With 20 rounds to play, no Origin break and no byes, the eventual winners of the 2020 NRL season will justifiably hold their heads high.
This is no usual year but let there be no mistake, the victors on grand final night will have every right to call themselves the legitimate premiers.
However, just because our winners will be entitled to wear their premiership rings with pride and, in all likelihood, get a shit tatt to have their accomplishment forever etched into their skin, the other end of the table will be a different story.
Because while there is no asterisk to be found in the 2020 history books to delegitimise the club that claims the Provan-Summons Trophy (vale Arthur), there will be plenty of excuses for teams that inevitably struggle.
And while a wooden spoon season can be enough to see a coach get the sack – unless you’re Nathan Brown – there’s a decent chance we won’t see any team fire their clipboard holder this year.
So who’s got the best excuses in case things go pear-shaped when the comp resumes?
Now in his sixth season as a head coach, the evidence suggests that while Stephen Kearney makes for a great assistant and a World Cup title proves he can lead rep sides, he’s probably not a long-term club coach.
In five completed seasons he has won just 35 per cent of his games, with the Warriors’ 2018 season the only time he’s steered a side to the finals.
However, the Kiwi club have indefinitely relocated to Australia and Kearney is their leader in what will surely be the most difficult season in their history.
It could yet be the making of both the Warriors as an organisation and Kearney as a mentor – they’ll certainly be everyone’s second-favourite team and the other clubs will hopefully show them the kind of respect Canberra paid them after their Round 2 match.
But if things don’t go so hot and the Auckland-based team struggle for wins, reckon anyone at the organisation will be game to fire Kearney?
Regarded as one of the game’s nice guys, if it all goes to pot for the Warriors, the man doing his all to keep his players motivated in a foreign country for an undetermined period of time will be heralded as a hero.
I hope the Warriors make a fist of it and really shake the comp up.
If they don’t however, the coach can rest assured his job isn’t under any threat.
The man in the hottest seat in the comp at the start of the season, Paul McGregor kicked off 2020 with a pair of losses.
If things had continued the way things were going, you’d have to think ‘Mary’ would have been out of work by midway through the season – the Dragons having given the coach more than his share of rope.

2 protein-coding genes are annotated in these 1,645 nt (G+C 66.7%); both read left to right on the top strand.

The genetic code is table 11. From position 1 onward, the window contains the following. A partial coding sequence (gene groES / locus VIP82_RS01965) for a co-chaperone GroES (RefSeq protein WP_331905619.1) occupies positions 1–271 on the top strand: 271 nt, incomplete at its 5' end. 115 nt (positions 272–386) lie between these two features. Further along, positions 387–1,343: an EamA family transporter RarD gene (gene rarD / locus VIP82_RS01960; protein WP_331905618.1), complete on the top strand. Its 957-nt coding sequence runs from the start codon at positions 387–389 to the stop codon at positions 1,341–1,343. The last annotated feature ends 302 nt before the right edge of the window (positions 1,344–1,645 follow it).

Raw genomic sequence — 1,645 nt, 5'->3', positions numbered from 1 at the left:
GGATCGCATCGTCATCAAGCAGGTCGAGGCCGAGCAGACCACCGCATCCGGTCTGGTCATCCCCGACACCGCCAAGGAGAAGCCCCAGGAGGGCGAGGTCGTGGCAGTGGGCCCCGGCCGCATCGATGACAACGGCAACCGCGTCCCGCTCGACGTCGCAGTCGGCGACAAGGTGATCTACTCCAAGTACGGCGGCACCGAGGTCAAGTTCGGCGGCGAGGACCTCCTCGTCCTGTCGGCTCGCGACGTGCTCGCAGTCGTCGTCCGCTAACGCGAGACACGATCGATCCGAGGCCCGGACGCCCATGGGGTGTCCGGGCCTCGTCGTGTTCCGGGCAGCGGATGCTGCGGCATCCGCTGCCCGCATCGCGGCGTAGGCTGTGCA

But COVID-19 has reset the comp and, with it, expectations of what success and failure look like.
Funnily enough, what may save McGregor in the short term is the same person who looks set to cost him his coaching gig in the future.
His 2IC at St George Illawarra is Shane Flanagan, the premiership-winning coach who signed with the Red V this season after being deregistered by the NRL at the end of 2018.
Under the terms of his return to the game, Flanagan is not allowed to be a head coach until 2022, so while he acknowledged earlier this year that McGregor’s future was “the elephant in the room”, the club can’t shuffle their assistant up a rung if results don’t go their way this season.
If it had been any other year, you’d think poor results would have seen ‘Mary’ given the boot, with an interim coach keeping the seat warm for Flanagan until 2022.
But given the disruption to 2020, a poor season for McGregor is more likely to be forgiven, with the club realising it’s financially prudent to let the current coach ride out the next two seasons before replacing him with the bloke at the club whose CV is more impressive from a win-rate perspective, albeit far less impressive from a disciplinary point of view.
The Roosters’ three-peat
Trent Robinson’s team broke a decades-long record last year when they won back-to-back titles for the first time since the ‘90s.
And while they lost some serious talent ahead of 2020, with Cooper Cronk retiring and Latrell Mitchell heading to Souths, you’d be a fool to write off a team featuring the likes of James Tedesco, Boyd Cordner, Luke Keary, Joey Manu, Jared Waerea-Hargreaves, Siosiua Taukeiaho, Victor Radley…
The Chooks are stacked with talent and have arguably the best coach in the game. If any club could win three from three for the first time since the Eels of the early ‘80s, it’s this club.
And, in fact, you could probably argue that with no Origin interference, Easts are in an even better position to mount a charge for an elusive third title on the trot.
But club chairman Nick Politis has already trotted out the excuses, arguing his side have been unfairly put out because they were 0-2 when the season was suspended and the new draw “makes it almost mathematically impossible for the bottom sides to make the top four”.
“If you change the draw, you’ve got to start again. If the current points are to stand, we have to play over a full season,” Politis told the Daily Telegraph.
“It’s like changing the race from a Melbourne Cup (two miles) to a Doncaster (one mile) after it’s already started.
He’s wrong of course – you don’t play to lose, Nick – but there he was, preparing his arguments for why his club will have been hard done-by if they don’t break an almost 40-year-old record.
Will the Roosters make it three in a row? Like I said, given the talent at their disposal, I wouldn’t put it past them.
But much like Kearney and McGregor, if the Chooks fail – and the definition of failure for that club these days is not winning the title – they’ve got their excuses locked and loaded.